Last fall, as my indoor volleyball team was getting clobbered during a particularly grueling match (as a tall girl I am required by law to play either this sport or basketball), we noticed that the opposing team kept converging in a circle in the middle of the court after big plays, kneeling on one knee, propping up an elbow, and resting their foreheads on their fists. Over and over again. While one of them took pictures. None of us knew what to make of the situation and figured the team had hit up a happy hour beforehand.
The following day, a fellow teammate sent around a link to a story on Denver Broncos quarterback Tim Tebow by way of explanation, and “Tebowing” officially entered my vernacular.
Now, the New York Jets have signed Mr. Tebow as their backup quarterback in a trade with Denver (following the Broncos’ much-hyped acquisition of Peyton Manning), and as a resident New Yorker, I have found Tebow-mania creeping into my consciousness once again—something that doesn’t happen all that often with football.
As Tebow makes his way east from Colorado, many have wondered aloud how the openly devout Christian will mesh with the more jaded, less religious, and rather vice-heavy city of New York. Not surprisingly, this question is also crossing the minds of marketers who are looking to cash in on Tebow’s rising star.
“Tim Tebow can be the king,” said Ronn Torossian, CEO and president of 5W Public Relations, in an interview with the Daily News. “There is no bigger place to shine than in New York City and I think the Tebow brand is one that transcends sports. I think the guy can get unlimited sponsorships in New York City.”
The Daily News reports that this sentiment is naturally echoed by executives working for the brands Tebow is already signed with, like Nike, Jockey (check out their new Lincoln Tunnel billboard featuring Tebow), and EA Sports. These endorsements are worth a cool $1 to $2 million a year, but they are still a far cry from the $10 million and $15 million in deals nabbed by the likes of Tom Brady and Peyton Manning on an annual basis.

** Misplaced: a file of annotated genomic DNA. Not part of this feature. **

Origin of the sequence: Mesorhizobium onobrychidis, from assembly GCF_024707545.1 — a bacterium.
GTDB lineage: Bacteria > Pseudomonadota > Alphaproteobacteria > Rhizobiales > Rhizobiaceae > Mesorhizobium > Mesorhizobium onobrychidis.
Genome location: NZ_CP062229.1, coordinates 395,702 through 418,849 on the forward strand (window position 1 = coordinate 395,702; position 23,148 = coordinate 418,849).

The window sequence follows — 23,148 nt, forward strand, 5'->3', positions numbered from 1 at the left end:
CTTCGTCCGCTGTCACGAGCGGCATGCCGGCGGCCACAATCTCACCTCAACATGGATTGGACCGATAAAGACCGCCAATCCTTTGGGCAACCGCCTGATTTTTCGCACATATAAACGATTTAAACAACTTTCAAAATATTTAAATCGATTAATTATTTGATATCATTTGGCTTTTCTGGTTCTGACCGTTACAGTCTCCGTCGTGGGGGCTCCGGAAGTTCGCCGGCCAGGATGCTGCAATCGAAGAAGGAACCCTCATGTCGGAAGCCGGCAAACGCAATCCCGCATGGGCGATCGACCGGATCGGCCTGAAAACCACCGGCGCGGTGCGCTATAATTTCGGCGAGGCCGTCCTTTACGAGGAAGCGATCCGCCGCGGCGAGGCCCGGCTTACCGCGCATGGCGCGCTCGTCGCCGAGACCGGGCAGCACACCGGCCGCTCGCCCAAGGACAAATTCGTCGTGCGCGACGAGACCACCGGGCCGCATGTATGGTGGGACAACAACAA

And yet, while some marketers predicted Tebow could reach the $10 million mark himself with his awe-inspiring winning streak last season, others noted that the quarterback’s evangelical views could be an obstacle. For example, in Tebow’s most notable endorsement to date, he appeared with his mother in an anti-abortion ad by Focus on the Family during last year’s Super Bowl :
Kevin Adler, founder and president of Engage Marketing, admitted to AdAge that while Tebow’s religious convictions wouldn’t immediately eliminate him as a choice for endorsement deals, they would give him pause.
“I have a brand right now that we are talking about putting a face on a campaign, and there are strategic reasons why a quarterback would make sense,” he told the publication back in January. “But when we talk about Tebow, it doesn’t make us cross him off the list but we sure do have a little more conversation about it.”
Steve Herz, president and founder of IF Management, a broadcasting and marketing representation firm specializing in sports and media personalities, also sees potential hang-ups with Tebow’s devout Christianity, particularly in the Big Apple.
“He will have a hard time being accepted for his outward religiosity,” Herz told the Daily News. “New Yorkers don’t wear their religion on their sleeves like they do in parts of Colorado.”
Still, there is something about Tim Tebow that strikes a chord with believers and non-believers alike. And while not everyone attributes his meteoric rise to a divine influence, many are still moved by the power of his faith, whether or not they share it. They are drawn in by his humbleness, his unadulterated enthusiasm (he apparently said the word “excited” 45 times at his press conference yesterday), and his ability, by all accounts, to truly practice what he preaches—especially in an environment that isn’t exactly conducive to avoiding the temptations of sin.
In other words, as Huffington Post contributor and NFL writer Barbara Bruno so eloquently noted, “Tim Tebow is the human embodiment of home, hearth, and apple pie.”
And in a world where football players have a tendency to shoot themselves in the leg, participate in dog-fighting rings, and find themselves embroiled in sexual assault scandals, apple pie isn’t necessarily a bad thing.
“As a marketer, you want somebody like that,” Darin David, account director at The Marketing Arm, told AdAge. “He doesn’t have the same kind of negative backlash as other players.”
Of course, if he brings victory to his new team, some of these questions will inevitably become far less important.
“New York Jets fans won’t care if he believes in Hare Krishna if he wins,” Herz quipped.
Well, Mr. Tebow, they say if you can make it here, you can make it anywhere. Godspeed, sir.